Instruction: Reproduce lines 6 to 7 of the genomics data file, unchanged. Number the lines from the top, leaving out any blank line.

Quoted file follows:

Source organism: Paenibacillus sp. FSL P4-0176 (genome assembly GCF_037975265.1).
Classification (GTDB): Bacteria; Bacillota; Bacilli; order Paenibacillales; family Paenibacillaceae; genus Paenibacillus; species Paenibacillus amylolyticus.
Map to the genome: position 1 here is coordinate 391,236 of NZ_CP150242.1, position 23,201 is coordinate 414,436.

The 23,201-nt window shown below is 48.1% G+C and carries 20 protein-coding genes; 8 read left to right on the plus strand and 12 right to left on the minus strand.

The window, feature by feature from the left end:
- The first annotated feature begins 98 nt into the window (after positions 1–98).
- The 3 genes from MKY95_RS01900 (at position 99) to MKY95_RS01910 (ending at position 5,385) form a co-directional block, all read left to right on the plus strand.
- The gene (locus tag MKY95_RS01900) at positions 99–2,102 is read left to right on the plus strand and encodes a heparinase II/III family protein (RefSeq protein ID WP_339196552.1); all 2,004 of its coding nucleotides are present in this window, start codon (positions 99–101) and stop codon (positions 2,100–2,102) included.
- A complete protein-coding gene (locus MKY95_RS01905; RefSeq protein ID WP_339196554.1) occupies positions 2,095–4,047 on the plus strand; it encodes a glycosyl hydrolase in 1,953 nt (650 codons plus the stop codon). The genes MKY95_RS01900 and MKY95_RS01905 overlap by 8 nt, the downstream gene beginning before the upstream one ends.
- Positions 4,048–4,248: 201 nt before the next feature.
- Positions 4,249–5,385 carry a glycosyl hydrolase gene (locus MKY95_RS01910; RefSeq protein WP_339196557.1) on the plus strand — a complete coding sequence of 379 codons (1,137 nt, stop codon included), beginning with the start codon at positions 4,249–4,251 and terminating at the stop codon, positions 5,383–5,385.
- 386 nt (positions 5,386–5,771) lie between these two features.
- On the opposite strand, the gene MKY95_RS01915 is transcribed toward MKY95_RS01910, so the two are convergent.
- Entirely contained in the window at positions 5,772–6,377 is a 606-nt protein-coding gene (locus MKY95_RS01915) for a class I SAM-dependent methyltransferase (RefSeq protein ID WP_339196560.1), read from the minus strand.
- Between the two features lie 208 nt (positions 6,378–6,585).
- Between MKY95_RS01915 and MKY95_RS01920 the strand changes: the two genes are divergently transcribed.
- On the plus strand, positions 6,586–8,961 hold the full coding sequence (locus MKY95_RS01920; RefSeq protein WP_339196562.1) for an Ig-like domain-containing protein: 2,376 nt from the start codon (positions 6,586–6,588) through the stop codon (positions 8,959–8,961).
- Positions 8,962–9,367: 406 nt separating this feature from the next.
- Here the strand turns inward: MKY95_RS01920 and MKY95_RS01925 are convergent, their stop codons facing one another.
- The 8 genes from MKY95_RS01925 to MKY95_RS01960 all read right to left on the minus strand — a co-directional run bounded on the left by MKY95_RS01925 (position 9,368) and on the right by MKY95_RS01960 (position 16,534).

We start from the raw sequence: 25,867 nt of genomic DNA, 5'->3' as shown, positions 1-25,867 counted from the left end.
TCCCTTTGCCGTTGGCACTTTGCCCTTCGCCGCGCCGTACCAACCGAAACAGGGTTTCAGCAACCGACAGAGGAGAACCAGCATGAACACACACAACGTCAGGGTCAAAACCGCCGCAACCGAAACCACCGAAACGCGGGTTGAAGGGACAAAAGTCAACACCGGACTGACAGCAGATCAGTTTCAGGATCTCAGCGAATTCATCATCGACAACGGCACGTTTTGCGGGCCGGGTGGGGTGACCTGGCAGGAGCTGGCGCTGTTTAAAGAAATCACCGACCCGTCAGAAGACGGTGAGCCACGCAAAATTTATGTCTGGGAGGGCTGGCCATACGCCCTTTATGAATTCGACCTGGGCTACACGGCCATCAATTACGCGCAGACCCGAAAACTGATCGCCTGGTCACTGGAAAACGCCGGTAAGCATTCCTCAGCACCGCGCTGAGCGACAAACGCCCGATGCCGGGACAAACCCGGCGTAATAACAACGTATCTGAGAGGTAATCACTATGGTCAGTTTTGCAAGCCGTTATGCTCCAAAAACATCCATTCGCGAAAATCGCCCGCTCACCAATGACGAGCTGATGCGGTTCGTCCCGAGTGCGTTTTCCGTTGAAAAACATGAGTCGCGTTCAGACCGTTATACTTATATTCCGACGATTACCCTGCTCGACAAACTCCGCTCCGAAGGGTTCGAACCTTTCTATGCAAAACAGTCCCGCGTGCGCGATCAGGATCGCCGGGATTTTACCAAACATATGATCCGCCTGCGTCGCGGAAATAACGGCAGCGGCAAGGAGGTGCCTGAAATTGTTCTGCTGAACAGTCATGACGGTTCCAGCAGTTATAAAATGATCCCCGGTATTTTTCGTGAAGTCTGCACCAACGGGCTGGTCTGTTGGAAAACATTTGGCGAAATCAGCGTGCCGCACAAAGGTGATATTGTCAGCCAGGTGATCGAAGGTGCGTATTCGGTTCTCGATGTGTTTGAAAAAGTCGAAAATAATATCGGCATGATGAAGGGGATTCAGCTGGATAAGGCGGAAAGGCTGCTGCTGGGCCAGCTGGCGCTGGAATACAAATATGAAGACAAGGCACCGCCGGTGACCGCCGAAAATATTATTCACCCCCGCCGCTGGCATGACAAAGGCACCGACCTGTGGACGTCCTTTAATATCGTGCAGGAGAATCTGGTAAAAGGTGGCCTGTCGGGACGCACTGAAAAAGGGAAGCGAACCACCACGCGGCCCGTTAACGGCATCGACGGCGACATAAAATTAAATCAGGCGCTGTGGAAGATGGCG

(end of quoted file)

- The first annotated feature begins 98 nt into the window (after positions 1–98).
- The 3 genes from MKY95_RS01900 (at position 99) to MKY95_RS01910 (ending at position 5,385) form a co-directional block, all read left to right on the plus strand.